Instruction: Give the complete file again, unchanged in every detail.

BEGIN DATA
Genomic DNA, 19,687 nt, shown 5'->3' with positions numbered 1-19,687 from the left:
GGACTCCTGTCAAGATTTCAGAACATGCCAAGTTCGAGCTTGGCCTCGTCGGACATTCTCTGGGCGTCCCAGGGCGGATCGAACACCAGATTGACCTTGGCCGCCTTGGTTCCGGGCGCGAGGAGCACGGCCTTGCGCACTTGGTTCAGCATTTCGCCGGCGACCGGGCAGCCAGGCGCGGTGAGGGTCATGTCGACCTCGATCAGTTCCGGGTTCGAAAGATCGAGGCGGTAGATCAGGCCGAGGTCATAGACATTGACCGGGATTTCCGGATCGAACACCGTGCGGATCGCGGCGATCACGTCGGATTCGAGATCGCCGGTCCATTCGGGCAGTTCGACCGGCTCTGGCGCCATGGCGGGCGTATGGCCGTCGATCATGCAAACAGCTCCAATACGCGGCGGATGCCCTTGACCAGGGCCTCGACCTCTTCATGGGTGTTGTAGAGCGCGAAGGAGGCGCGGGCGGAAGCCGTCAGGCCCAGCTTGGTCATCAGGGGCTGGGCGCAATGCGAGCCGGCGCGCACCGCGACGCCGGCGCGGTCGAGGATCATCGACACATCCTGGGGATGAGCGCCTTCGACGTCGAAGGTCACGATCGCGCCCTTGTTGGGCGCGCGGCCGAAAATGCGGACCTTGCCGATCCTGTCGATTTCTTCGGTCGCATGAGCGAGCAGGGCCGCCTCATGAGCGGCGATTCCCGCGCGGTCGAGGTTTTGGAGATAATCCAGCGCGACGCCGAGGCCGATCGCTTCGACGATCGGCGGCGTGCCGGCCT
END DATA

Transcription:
Genomic DNA, 19,687 nt, shown 5'->3' with positions numbered 1-19,687 from the left:
GGACTCCTGTCAAGATTTCAGAACATGCCAAGTTCGAGCTTGGCCTCGTCGGACATTCTCTGGGCGTCCCAGGGCGGATCGAACACCAGATTGACCTTGGCCGCCTTGGTTCCGGGCGCGAGGAGCACGGCCTTGCGCACTTGGTTCAGCATTTCGCCGGCGACCGGGCAGCCAGGCGCGGTGAGGGTCATGTCGACCTCGATCAGTTCCGGGTTCGAAAGATCGAGGCGGTAGATCAGGCCGAGGTCATAGACATTGACCGGGATTTCCGGATCGAACACCGTGCGGATCGCGGCGATCACGTCGGATTCGAGATCGCCGGTCCATTCGGGCAGTTCGACCGGCTCTGGCGCCATGGCGGGCGTATGGCCGTCGATCATGCAAACAGCTCCAATACGCGGCGGATGCCCTTGACCAGGGCCTCGACCTCTTCATGGGTGTTGTAGAGCGCGAAGGAGGCGCGGGCGGAAGCCGTCAGGCCCAGCTTGGTCATCAGGGGCTGGGCGCAATGCGAGCCGGCGCGCACCGCGACGCCGGCGCGGTCGAGGATCATCGACACATCCTGGGGATGAGCGCCTTCGACGTCGAAGGTCACGATCGCGCCCTTGTTGGGCGCGCGGCCGAAAATGCGGACCTTGCCGATCCTGTCGATTTCTTCGGTCGCATGAGCGAGCAGGGCCGCCTCATGAGCGGCGATTCCCGCGCGGTCGAGGTTTTGGAGATAATCCAGCGCGACGCCGAGGCCGATCGCTTCGACGATCGGCGGCGTGCCGGCCT